He also observed fish nesting and protecting egg masses, “so it’s likely that these platforms are suitable breeding habitat for some species which may be producing a lot of larvae to coastal areas,” he said. He added there might be an ecological significance to having a protected community of high quantities of large fish that reproduce in significant numbers. “Meanwhile, if we want to take the platforms out, it might be more detrimental than leaving them in.”

He also looked at the fishes’ depth preferences. There are a variety of decommissioning options in addition to complete removal. One option would be to cut the top of the platform off to a depth of 85 feet below the surface to meet Coast Guard regulations that enable ships to safely pass over the sites. “We found that there were a number of species that prefer the warmer surface waters of the offshore platforms, and removing the tops of the platforms to 85 feet might eliminate important habitat for some of these species,” Martin said.

“We believe our data will help managers make the right decisions on what to do with platforms once they are scheduled for decommissioning,” Martin continued. “If they wanted to preserve the habitat and cut the platforms off at 85 feet, you’ll lose habitat for some species, but at least it won’t eliminate all the habitat for fish.”

In another study of the Long Beach and Huntington Beach platforms funded by USC Sea Grant and the California Ocean Protection Council, CSULB student Carlos Mireles of Long Beach examined site fidelity and depth utilization of cabezon, sheephead, grass rockfish and kelp rockfish at platforms Edith and Eureka using similar acoustic telemetry methods as Anthony. Edith is in water about 150 feet deep and Eureka is in about 700 feet.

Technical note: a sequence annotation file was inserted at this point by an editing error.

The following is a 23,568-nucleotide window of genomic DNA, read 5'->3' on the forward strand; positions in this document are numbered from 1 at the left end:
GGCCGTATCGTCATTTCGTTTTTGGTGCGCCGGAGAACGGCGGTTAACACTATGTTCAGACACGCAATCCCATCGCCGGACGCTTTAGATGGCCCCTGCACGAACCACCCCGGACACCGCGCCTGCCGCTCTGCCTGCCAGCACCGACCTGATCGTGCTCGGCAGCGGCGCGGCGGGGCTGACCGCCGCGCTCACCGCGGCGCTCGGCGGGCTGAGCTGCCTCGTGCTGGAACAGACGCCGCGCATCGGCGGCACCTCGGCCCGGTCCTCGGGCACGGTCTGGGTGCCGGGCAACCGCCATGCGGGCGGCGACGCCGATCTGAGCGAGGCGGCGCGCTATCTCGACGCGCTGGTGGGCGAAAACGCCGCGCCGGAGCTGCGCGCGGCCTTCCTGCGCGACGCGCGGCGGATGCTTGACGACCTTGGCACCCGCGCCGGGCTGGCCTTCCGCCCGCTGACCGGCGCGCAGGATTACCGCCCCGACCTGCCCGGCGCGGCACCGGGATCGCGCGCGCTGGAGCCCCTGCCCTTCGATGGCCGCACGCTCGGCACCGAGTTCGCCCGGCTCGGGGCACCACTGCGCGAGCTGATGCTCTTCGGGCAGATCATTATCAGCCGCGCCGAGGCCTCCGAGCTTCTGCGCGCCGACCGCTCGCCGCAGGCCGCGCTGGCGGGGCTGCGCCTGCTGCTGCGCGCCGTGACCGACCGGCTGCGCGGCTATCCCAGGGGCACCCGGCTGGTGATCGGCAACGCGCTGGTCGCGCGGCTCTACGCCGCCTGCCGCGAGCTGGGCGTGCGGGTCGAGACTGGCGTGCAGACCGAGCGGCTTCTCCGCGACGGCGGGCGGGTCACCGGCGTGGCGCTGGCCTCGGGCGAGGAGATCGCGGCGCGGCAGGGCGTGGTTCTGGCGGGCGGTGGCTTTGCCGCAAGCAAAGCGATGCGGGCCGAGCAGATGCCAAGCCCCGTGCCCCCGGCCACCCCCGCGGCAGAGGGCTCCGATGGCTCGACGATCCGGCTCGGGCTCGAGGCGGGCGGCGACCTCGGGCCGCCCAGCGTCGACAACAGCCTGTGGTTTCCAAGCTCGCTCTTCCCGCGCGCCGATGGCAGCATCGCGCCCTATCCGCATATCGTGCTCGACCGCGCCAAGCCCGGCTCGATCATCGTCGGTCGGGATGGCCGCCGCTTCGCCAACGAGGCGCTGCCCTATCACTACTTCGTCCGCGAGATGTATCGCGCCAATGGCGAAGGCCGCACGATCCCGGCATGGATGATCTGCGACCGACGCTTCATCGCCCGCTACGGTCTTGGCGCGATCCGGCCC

Over a year and a half, he looked at how long fish stayed at each platform as well as the depths they used over time. “This is basically to characterize the platform as habitat—how do they perceive the structures as vital habitat to them? Does it meet all of their resource needs?” he said.

“Some of the things that we’re seeing is that some individuals are utilizing these structures all the way to the bottom. One of our platforms is in 700 feet of water and one of the species, cabezon, is actually going all the way to the bottom, which is deeper than has been seen before. In addition, all four species studied use the horizontal supports of the platform like seafloor habitat. So, platforms are acting like high-rise buildings for these fishes.”

Water temperature plays another role in fish behavior around the platforms, Mireles said. “For one of our species, when the water temperature warms, they go deep to 100-300 feet, then as the temperature gets cold again, they come up to the shallower areas, so we’re seeing a temperature effect on the vertical movement for two of the species. The other two species don’t seem to be affected much by temperature.”